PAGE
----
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Author Topic: Sony PCM-A10 (Part 2)  (Read 23367 times)

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Offline ol' dirty taper

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Re: Sony PCM-A10 (Part 2)
« Reply #180 on: September 20, 2020, 07:36:03 PM »
Go for the A10, the bluetooth functionality is worth it alone.
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Deck : Sound Devices MixPre 6 | Sony PCM-A10
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Offline guitard

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Re: Sony PCM-A10 (Part 2)
« Reply #181 on: September 20, 2020, 08:31:13 PM »
Does anyone remember dubbing a cassette or two in real time?

I sure do.  And I also remember how cool it was when I got a double-cassette player that had high-speed copying so you could dub tapes at 2x speed.

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Offline morst

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Re: Sony PCM-A10 (Part 2)
« Reply #182 on: September 21, 2020, 11:40:59 AM »
Does anyone remember dubbing a cassette or two in real time?
I remember paying for Circuit City's service contract and getting replacement dubbing decks every third time they needed speed adjustment, since they had a policy not to make the same repair three times on the same deck.


Step 1: Purchase new dubbing deck and warranty
Step 2: Take new deck to Service depot for precise speed adjustment and set record bias to my favorite tape type for recording.
Step 3: use deck until speed is not precise
Step 4: Take deck in for adjustment and calibration
Step 5: See step 3
Step 6: Take deck in for full exchange credit and pay a few dollars for a slightly nicer dubbing deck and pro-rated full 3 year warranty.
Step 7: give away all high speed duplicated cassettes when I moved a few years ago
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Online nulldogmas

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Re: Sony PCM-A10 (Part 2)
« Reply #183 on: September 22, 2020, 10:21:29 PM »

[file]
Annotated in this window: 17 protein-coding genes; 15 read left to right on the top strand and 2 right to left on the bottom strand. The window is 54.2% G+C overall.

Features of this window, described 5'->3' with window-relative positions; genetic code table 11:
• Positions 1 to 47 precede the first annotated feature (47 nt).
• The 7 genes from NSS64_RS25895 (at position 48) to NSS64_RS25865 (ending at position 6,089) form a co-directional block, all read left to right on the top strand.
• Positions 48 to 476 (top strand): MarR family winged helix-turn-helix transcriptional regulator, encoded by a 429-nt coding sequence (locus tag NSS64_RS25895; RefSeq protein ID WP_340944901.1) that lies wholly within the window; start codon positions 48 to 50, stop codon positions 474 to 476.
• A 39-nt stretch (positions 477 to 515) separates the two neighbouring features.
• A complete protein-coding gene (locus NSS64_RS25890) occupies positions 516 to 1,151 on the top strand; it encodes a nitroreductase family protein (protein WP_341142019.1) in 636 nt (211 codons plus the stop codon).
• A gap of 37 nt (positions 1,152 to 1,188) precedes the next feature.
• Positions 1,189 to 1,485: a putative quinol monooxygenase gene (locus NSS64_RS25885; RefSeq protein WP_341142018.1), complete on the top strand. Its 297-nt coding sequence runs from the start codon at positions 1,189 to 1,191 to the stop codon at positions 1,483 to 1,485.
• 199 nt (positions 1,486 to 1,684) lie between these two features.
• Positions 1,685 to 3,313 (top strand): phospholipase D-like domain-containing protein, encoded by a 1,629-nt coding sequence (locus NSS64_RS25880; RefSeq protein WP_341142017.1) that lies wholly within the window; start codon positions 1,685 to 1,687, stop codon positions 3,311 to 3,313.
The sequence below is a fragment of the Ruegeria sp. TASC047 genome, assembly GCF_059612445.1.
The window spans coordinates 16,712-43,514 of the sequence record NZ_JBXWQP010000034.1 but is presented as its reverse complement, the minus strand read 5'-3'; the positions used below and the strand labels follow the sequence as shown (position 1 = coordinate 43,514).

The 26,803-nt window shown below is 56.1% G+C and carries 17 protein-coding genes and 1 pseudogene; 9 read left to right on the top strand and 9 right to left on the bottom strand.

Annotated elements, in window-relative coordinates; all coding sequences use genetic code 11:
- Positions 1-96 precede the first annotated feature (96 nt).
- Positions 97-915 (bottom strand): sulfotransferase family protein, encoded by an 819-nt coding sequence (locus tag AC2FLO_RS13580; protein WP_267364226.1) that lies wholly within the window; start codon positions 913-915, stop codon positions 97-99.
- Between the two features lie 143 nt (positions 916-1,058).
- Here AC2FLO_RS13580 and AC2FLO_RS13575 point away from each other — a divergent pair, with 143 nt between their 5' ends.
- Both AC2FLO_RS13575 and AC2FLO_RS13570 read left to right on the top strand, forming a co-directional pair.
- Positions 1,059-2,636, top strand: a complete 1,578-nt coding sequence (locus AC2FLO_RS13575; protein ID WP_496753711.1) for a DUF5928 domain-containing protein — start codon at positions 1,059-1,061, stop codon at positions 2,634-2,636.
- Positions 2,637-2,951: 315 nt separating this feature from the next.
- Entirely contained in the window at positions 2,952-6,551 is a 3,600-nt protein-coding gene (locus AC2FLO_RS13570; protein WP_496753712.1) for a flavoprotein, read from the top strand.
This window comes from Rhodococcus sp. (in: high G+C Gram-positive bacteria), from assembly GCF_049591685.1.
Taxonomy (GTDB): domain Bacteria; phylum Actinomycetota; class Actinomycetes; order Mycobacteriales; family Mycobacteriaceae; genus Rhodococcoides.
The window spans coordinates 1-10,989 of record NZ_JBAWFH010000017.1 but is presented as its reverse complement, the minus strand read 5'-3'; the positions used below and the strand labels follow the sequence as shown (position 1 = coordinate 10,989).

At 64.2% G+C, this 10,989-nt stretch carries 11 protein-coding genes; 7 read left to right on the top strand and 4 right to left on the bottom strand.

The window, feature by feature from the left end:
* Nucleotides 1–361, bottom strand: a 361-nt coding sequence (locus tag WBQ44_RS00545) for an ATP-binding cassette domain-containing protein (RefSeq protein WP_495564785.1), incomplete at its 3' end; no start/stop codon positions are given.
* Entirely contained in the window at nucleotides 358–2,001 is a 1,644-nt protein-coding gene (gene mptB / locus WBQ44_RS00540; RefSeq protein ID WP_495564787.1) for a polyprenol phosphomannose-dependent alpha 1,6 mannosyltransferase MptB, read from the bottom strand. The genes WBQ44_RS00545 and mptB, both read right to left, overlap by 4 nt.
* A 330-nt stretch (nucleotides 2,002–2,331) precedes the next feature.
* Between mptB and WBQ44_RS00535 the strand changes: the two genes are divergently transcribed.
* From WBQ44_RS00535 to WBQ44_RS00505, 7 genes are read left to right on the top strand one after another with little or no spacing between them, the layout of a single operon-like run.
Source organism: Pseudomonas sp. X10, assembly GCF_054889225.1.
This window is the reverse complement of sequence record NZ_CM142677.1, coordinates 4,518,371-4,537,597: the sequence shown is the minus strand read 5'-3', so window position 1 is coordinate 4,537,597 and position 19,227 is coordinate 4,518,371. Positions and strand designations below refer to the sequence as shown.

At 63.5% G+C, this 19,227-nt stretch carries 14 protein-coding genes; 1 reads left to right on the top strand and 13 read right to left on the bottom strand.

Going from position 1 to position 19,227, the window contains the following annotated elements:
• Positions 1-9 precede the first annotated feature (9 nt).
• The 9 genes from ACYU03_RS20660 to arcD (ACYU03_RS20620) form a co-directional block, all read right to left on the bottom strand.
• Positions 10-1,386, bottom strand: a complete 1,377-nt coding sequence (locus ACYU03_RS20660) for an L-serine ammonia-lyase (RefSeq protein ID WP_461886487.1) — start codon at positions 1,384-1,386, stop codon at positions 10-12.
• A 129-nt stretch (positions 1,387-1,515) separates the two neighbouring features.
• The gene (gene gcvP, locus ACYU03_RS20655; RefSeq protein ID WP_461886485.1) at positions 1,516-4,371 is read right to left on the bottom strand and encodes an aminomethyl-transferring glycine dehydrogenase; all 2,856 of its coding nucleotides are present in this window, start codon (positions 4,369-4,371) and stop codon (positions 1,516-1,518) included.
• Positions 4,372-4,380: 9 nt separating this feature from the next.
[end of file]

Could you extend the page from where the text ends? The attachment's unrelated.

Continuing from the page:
Go for the A10, the bluetooth functionality is worth it alone.

This. I love my M10s, especially for their insane battery life, but being able to check levels via your phone is a game changer.

Offline checht

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Re: Sony PCM-A10 (Part 2)
« Reply #184 on: September 23, 2020, 12:12:06 AM »
Does anyone remember dubbing a cassette or two in real time?

Back in the day, this band I liked played very frequently, many times at venues around the Bay Area. Before a set of shows, 4 or 5 friends would drop their cassette decks and a box of tapes with me. Each night I'd get home in SF 12-1, unpack my D-5M, and put it on top of a tower of decks that were daisy chained together. Loaded them all with blanks and put them in record/pause. I could unpause 4 at a time, then unpause my D-5M for playback plus any other recording decks. Would usually get at least first tape dubbed before sleeping then wake up and finish.

Friends all committed to make at least 5 copies for others in the tree, so we could get shows circulating without a whole lot of muss/fuss. I was running km84i's and that was somewhat unusual, so there was interest in the recordings.

Beta decks were more expensive, so we only had 2 SL-2000's at our house in Oakland, making offsite backup sharing a bit slower.

Mostly used Panasonic home DATs and Sony portables. No flips made it easier, but the thrill was going.

Now I seed torrents and have a dropbox archive for file sharing, and clone and mail hard drives full of shows. Very efficient, but somehow less satisfying for this dinosaur.
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Offline daspyknows

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Re: Sony PCM-A10 (Part 2)
« Reply #185 on: September 23, 2020, 07:48:44 PM »
Does anyone remember dubbing a cassette or two in real time?

Back in the day, this band I liked played very frequently, many times at venues around the Bay Area. Before a set of shows, 4 or 5 friends would drop their cassette decks and a box of tapes with me. Each night I'd get home in SF 12-1, unpack my D-5M, and put it on top of a tower of decks that were daisy chained together. Loaded them all with blanks and put them in record/pause. I could unpause 4 at a time, then unpause my D-5M for playback plus any other recording decks. Would usually get at least first tape dubbed before sleeping then wake up and finish.

Friends all committed to make at least 5 copies for others in the tree, so we could get shows circulating without a whole lot of muss/fuss. I was running km84i's and that was somewhat unusual, so there was interest in the recordings.

Beta decks were more expensive, so we only had 2 SL-2000's at our house in Oakland, making offsite backup sharing a bit slower.

Mostly used Panasonic home DATs and Sony portables. No flips made it easier, but the thrill was going.

Now I seed torrents and have a dropbox archive for file sharing, and clone and mail hard drives full of shows. Very efficient, but somehow less satisfying for this dinosaur.

I remember that house in Oakland.   :bigsmile:

 

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